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Google (s goog) is trying to get ahead of the game before Microsoft (s msft) gives it a real run for its money with Office Online, coming in 2010. One way it’s doing that is by enhancing the collaborative abilities of Docs, and further integrating all of its services. Which is why Google Groups recently got an upgrade that allows for sharing of documents, calendars and sites.
What this really means is that I finally have a decent reason to use Google Groups. In the past, I think I’ve belonged to a maybe one Group, and it didn’t work out all that well. The members generally forgot it existed, and it acted more or less as a glorified mailing list. Now, though, since I already use Docs and Calendar and often want to share content from both with multiple people, Groups has matured to become a full-featured business tool.
Replacing PM Tools for Small Teams
There are a lot of online project management and collaboration tools available free online that do the same sort of thing Google’s new sharing features do, but most of them are overkill for small team work. Say, for example, that you’re tasked with forming a small team at work with three or four people. The entire purpose of your team is to draft a new statement of purpose for your annual holiday dinner and year-end review.
Using a complex tool like Basecamp to manage this kind of task is unnecessary, and could be distracting for the team. Setting up a quick Google Group for those involved, and then sharing drafts and meeting times via Docs and Calendars with members of said group is a much simpler and more effective solution, especially if everyone already has a Google account, which, at this stage, shouldn’t be too much to ask for.
Simple, Single-Solution Event Planning
If you already have a Google Group set up for your work place or professional network, then there is no easier way to plan and prepare for an event than using the new sharing features.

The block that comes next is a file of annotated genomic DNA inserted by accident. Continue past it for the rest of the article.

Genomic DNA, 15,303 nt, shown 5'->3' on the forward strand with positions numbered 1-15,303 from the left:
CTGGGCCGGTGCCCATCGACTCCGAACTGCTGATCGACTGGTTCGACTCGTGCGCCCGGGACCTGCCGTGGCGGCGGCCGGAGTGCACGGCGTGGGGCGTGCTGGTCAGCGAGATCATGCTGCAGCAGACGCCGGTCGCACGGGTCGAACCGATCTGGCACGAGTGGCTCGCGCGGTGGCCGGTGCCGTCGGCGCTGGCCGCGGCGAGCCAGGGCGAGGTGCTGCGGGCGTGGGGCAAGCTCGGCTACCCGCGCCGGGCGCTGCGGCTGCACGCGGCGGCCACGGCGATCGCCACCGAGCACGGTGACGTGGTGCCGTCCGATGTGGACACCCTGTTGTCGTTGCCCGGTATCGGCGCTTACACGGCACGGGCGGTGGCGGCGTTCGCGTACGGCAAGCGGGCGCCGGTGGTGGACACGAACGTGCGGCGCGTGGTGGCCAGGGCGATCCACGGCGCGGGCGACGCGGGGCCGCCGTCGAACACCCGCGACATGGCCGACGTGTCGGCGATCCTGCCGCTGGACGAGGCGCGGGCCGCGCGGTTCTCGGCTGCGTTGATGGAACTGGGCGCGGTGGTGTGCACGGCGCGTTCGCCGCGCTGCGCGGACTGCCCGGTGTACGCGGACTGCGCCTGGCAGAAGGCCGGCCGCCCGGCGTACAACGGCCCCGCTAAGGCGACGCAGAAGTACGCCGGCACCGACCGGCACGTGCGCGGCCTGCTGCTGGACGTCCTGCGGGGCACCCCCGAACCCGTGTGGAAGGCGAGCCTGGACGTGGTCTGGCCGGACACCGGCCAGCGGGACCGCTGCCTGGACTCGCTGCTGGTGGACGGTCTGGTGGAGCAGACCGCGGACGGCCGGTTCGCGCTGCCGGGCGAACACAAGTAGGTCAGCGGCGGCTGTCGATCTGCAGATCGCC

Your invitee list is built-in, as long as everyone in your work group is invited to your work-related function or unit-wide meeting. Scheduling a time should be easy, thanks to Google Calendar access. Finally, drafting, finalizing and circulating agendas and meeting documents and supplementary material is a snap with Docs.
Maybe best of all, you can solicit post-meeting feedback from all of your event participants without having to email people individually, or prepare a paper-based survey or feedback form.
Freelancer Resource Sharing and Collaborative Solution Sourcing
If you have a like-minded group of colleagues you consistently go to for tips and advice, and who you help out in turn, then you may already have a Google Group in place for that purpose. If you don’t, the addition of resource sharing gives you a reason to start one.
It’s cleaner and less complicated than Twitter, doesn’t have the character restrictions, and allows for file sharing in addition to discussion. It’s a nice, private way of sourcing solutions for hiccups in your projects, away from the prying eyes of clients. Asking questions on public message boards always carries the risk of an embarrassing discovery.
Another good way for independent freelancers to use Google Groups with sharing is as a document template store. Having less to leverage from is one of the major downsides of being a freelance consultant. Sharing blank templates is a great way for a group of independent contractors to gain some IP to leverage from.
Share and Share Alike
Google Groups always used to be a bit like an awesome collector’s edition comic book. Really seemed like a good thing to have, but at best you put it on a shelf and never really look at it again. Now, it stands a chance of becoming a well-thumbed paperback, thanks to Google Apps integration that really should’ve been there from the beginning.
Does tighter integration with other Google products make Groups more attractive to you?